Those bodies fly and how they're wont to pass

Amain through incommunicable space.

Therefore, 'tis not exceeding strange, if oft

In little time tempest and darkness cover

With bulking thunderheads hanging on high

The oceans and the lands, since everywhere

Through all the narrow tubes of yonder ether,

Yea, so to speak, through all the breathing-holes

Of the great upper-world encompassing,

There be for the primordial elements

Exits and entrances.

Now come, and how

The rainy moisture thickens into being

In the lofty clouds, and how upon the lands

'Tis then discharged in down-pour of large showers,

I will unfold. And first triumphantly

Will I persuade thee that up-rise together,

With clouds themselves, full many seeds of water

From out all things, and that they both increase-

Both clouds and water which is in the clouds-

In like proportion, as our frames increase

In like proportion with our blood, as well

As sweat or any moisture in our members.

Besides, the clouds take in from time to time

Much moisture risen from the broad marine,-

Whilst the winds bear them o'er the mighty sea,

Like hanging fleeces of white wool. Thuswise,

Even from all rivers is there lifted up

Moisture into the clouds. And when therein

The seeds of water so many in many ways

Have come together, augmented from all sides,

The close-jammed clouds then struggle to discharge

Their rain-storms for a two-fold reason: lo,

The wind's force crowds them, and the very excess

Of storm-clouds (massed in a vaster throng)

Giveth an urge and pressure from above

And makes the rains out-pour. Besides when, too,

The clouds are winnowed by the winds, or scattered

Smitten on top by heat of sun, they send

Their rainy moisture, and distil their drops,

Even as the wax, by fiery warmth on top,

Wasteth and liquefies abundantly.

But comes the violence of the bigger rains

When violently the clouds are weighted down

Both by their cumulated mass and by

The onset of the wind. And rains are wont

To endure awhile and to abide for long,

When many seeds of waters are aroused,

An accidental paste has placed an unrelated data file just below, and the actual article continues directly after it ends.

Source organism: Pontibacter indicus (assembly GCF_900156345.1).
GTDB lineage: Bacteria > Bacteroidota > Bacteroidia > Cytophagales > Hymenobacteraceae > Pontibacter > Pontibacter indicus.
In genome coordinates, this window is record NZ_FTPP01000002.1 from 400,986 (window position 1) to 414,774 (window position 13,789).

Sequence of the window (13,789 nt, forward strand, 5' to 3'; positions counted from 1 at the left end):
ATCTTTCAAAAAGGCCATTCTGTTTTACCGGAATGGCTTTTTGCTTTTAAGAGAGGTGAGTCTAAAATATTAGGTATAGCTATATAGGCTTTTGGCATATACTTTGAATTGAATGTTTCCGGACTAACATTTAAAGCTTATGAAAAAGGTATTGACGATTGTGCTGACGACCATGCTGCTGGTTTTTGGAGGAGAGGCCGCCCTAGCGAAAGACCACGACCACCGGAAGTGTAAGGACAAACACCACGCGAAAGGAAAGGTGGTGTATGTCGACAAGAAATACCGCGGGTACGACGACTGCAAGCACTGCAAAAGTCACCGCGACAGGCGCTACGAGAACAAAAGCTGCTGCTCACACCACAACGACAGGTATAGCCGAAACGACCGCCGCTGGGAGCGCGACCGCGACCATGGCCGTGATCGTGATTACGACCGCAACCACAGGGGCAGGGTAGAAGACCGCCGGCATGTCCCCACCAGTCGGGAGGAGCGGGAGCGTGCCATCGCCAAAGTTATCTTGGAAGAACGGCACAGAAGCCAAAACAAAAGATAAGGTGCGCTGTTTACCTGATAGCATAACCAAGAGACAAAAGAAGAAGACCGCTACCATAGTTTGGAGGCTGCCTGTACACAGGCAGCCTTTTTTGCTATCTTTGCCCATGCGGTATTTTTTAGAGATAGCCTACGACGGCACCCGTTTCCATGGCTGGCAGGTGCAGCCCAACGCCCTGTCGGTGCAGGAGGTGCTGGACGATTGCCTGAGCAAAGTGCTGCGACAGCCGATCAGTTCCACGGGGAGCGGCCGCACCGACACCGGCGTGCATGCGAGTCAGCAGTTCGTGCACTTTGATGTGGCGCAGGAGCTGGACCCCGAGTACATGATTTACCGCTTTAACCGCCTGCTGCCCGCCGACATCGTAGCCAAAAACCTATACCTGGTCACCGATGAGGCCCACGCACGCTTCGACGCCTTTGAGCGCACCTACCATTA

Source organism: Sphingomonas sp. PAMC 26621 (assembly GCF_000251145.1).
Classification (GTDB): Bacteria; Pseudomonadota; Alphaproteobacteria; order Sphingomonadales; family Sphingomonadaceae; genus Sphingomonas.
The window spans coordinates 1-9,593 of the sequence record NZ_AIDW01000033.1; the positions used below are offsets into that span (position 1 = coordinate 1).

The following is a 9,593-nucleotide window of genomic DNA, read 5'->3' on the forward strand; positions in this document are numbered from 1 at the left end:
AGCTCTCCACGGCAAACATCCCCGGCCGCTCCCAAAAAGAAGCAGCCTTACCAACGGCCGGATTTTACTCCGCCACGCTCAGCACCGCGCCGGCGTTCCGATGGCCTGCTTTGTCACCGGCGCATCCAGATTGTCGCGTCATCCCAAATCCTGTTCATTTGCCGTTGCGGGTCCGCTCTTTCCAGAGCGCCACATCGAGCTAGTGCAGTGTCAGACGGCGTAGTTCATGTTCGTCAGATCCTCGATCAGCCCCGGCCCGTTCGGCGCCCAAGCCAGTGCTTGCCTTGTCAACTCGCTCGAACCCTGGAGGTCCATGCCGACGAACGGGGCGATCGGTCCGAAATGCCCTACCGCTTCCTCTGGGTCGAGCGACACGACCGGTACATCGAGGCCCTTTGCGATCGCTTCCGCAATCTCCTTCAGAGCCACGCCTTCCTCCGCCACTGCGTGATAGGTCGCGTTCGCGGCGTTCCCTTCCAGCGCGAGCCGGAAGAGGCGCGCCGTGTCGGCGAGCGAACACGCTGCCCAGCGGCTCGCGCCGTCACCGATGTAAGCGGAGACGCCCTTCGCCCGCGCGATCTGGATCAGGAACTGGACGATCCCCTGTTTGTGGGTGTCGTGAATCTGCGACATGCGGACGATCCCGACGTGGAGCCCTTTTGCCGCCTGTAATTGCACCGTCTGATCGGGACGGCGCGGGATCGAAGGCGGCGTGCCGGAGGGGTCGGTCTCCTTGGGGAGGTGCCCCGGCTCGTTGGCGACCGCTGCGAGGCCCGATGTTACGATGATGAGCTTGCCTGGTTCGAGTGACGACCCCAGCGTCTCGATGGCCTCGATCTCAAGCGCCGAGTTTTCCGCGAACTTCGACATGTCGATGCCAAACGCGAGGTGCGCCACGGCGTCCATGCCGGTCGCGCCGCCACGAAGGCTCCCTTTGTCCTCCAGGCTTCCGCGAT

And clouds on clouds and racks on racks outstream

In piled layers and are borne along

From every quarter, and when all the earth

Smoking exhales her moisture. At such a time

When sun with beams amid the tempest-murk

Hath shone against the showers of black rains,

Then in the swart clouds there emerges bright

The radiance of the bow.

And as to things

Not mentioned here which of themselves do grow

Or of themselves are gendered, and all things

Which in the clouds condense to being- all,

Snow and the winds, hail and the hoar-frosts chill,

And freezing, mighty force- of lakes and pools

The mighty hardener, and mighty check

Which in the winter curbeth everywhere

The rivers as they go- 'tis easy still,

Soon to discover and with mind to see

How they all happen, whereby gendered,

When once thou well hast understood just what

Functions have been vouchsafed from of old

Unto the procreant atoms of the world.

Now come, and what the law of earthquakes is

Hearken, and first of all take care to know

That the under-earth, like to the earth around us,

Is full of windy caverns all about;

And many a pool and many a grim abyss

She bears within her bosom, ay, and cliffs

And jagged scarps; and many a river, hid

Beneath her chine, rolls rapidly along

Its billows and plunging boulders. For clear fact

Requires that earth must be in every part

Alike in constitution. Therefore, earth,

With these things underneath affixed and set,

Trembleth above, jarred by big down-tumblings,

When time hath undermined the huge caves,

The subterranean. Yea, whole mountains fall,

And instantly from spot of that big jar

There quiver the tremors far and wide abroad.

And with good reason: since houses on the street

Begin to quake throughout, when jarred by a cart

Of no large weight; and, too, the furniture

Within the house up-bounds, when a paving-block

Gives either iron rim of the wheels a jolt.

It happens, too, when some prodigious bulk

Of age-worn soil is rolled from mountain slopes

Into tremendous pools of water dark,

That the reeling land itself is rocked about

By the water's undulations; as a basin

Sometimes won't come to rest until the fluid

Within it ceases to be rocked about

In random undulations.

And besides,

When subterranean winds, up-gathered there

In the hollow deeps, bulk forward from one spot,

And press with the big urge of mighty powers

Against the lofty grottos, then the earth

Bulks to that quarter whither push amain

The headlong winds. Then all the builded houses

Above ground- and the more, the higher up-reared

Unto the sky- lean ominously, careening